I’d like to begin with an apology.
Over the past few months, work, family and the hectic environment that is São Paulo have kept me away from a true passion of mine: writing. Even watching football on television has been difficult, never mind going to the stadium, therefore finding the time to sit down at my desk and produce something fit for public consumption has been near impossible.
I am aware that none of you have been crying yourselves to sleep at night since my last article, but I am also aware that a number of you enjoy my work and are always eager to read more. To those kind people, sorry for the absence.
Though my present circumstances remain the same – work is still time-consuming and no-one seems keen on paying me to write about sport (offers are always welcome, by the way…) – I have decided to get back on the horse and resurrect ILFM.
Long features and detailed tactical analyses are out, for the time being, and in their place will be briefer and more frequent blog posts. Ideally I would like these to be daily, providing I can find a little time each day in which to write. Subjects will no doubt vary, language may also vary in order to please my lusophone followers (existe isso?).
The 2013 Confederations Cup came to a close last night and Brazil is champion once more. Yesterday’s was the first trophy the Seleção have won since I came to this country.
I have heard from fellow immigrants of a particular kind of schadenfreude that most ex-pats have felt at least once when Brazil lose. It’s understandable, the Seleção is huge business in Brazil, thus the idea of them being superior to all other nations is shoved down everyone’s throats by the media on an hourly basis. So it can be quite satisfying to see them fail miserably now and again.
For me though, ever since I arrived in Brazil I’ve only seen the Seleção disappoint. So last night was special for me on a personal note, though you’d have to be made of stone not to enjoy Brazil’s demolition of world champions Spain. Or, you’d have to be Spanish.
Although with all the goal-scoring, titan-clashing (Italy-Brazil, Brazil-Uruguay, Spain-Italy and Brazil-Spain in the space of two weeks? Yes please!) and lack of other football going on, it was easy to forget that the Confederations Cup is only really semi-competitive. Brazil defeating the world champions does not make them an excellent team, nor does Spain’s loss spell the end of a golden era. There are conclusions to be drawn from the last two weeks, but not terribly many.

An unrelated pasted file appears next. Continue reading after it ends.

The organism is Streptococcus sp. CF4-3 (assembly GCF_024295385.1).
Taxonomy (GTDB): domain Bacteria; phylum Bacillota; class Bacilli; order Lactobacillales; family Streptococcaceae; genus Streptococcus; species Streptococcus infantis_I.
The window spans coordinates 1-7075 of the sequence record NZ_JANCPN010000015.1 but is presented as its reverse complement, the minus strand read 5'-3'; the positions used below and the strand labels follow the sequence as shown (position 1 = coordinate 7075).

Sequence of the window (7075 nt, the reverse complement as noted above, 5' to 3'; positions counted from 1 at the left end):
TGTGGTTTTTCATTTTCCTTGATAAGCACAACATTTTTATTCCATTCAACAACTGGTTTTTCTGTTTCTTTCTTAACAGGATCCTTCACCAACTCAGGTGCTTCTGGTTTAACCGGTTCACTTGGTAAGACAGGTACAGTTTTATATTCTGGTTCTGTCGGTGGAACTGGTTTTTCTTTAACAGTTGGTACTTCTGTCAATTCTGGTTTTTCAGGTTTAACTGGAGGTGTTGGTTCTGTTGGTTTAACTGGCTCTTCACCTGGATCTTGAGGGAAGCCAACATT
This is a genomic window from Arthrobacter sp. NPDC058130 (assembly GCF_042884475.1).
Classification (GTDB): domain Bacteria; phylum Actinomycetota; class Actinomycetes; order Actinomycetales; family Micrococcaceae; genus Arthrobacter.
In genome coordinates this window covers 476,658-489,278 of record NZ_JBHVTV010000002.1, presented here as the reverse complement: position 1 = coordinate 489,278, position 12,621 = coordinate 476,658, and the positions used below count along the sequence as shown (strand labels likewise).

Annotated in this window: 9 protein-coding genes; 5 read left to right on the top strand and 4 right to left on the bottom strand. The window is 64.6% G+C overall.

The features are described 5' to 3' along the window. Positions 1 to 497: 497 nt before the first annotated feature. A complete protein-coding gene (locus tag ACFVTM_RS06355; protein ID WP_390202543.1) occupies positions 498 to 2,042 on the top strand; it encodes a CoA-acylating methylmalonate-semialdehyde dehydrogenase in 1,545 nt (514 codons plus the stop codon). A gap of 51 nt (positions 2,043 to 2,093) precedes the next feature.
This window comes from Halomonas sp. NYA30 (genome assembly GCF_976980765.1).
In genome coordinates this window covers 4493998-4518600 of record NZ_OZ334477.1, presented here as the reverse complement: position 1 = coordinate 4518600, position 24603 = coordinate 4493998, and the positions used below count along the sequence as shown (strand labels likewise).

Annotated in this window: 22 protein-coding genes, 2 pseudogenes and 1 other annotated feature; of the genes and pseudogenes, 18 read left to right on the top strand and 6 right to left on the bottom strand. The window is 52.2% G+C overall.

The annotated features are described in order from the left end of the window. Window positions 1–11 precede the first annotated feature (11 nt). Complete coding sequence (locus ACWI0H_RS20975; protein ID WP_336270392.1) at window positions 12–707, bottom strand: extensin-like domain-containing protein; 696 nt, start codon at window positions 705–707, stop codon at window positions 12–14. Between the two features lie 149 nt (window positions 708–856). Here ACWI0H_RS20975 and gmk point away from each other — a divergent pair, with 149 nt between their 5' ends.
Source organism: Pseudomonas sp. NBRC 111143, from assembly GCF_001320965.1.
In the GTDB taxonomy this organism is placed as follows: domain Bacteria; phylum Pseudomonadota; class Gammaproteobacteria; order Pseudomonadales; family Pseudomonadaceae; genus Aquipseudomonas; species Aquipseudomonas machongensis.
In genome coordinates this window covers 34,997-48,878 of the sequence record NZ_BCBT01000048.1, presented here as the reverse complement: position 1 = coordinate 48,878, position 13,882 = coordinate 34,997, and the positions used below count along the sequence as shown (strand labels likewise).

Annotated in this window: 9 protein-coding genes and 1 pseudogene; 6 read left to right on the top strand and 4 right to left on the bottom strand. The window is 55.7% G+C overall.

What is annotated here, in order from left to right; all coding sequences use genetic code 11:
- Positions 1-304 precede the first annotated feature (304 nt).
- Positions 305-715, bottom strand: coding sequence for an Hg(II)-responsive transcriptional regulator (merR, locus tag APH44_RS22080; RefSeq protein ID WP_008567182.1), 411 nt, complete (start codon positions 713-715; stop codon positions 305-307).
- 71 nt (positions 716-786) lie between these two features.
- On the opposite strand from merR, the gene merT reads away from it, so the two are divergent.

Last night’s match, for example, was all about Brazil. Spain looked tired, having played 120 minutes in the cruel cearense heat on Thursday, while Brazil were fresh and more motivated than ever. From the first whistle Felipão’s men pressed Spain to within an inch of their lives and continued in that vein all evening. Special praise must be reserved for the superb tight marking jobs executed by Paulinho and Luiz Gustavo on Xavi and Iniesta, respectively. Spain were forced to retreat and play aimless long balls, while Brazil were able to play neat, attacking football.
The 3-0 scoreline was kind to Spain and unfair to Brazil, who in the end deserved four or five.
What has become clear from this Confederations Cup is how Brazil will approach most of their matches: high tempo and intense pressing in the first half; compact defending and quick counterattacks in the second half. From Japan through to Spain, each of Brazil’s performances followed this pattern.
It makes perfect sense. For the past twenty years Brazil has produced quick forwards and physical midfielders, thus their most potent weapon has become the counterattack. However Brazil cannot win a World Cup on home soil solely by playing on the break. They will be facing teams who will be content to position themselves deep in their own half, not leaving any space for the Brazil to exploit. Felipão’s strategy is simple: overload the opponent early and take the lead, then as they are obliged to play for an equaliser, Brazil can pick them off on the break.
The Confederations Cup has shown us that this Brazil side are capable of winning. Felipão has a great team at his disposal, but not yet an excellent one to match the likes of Spain, Germany or Argentina. That is their objective between now and next June.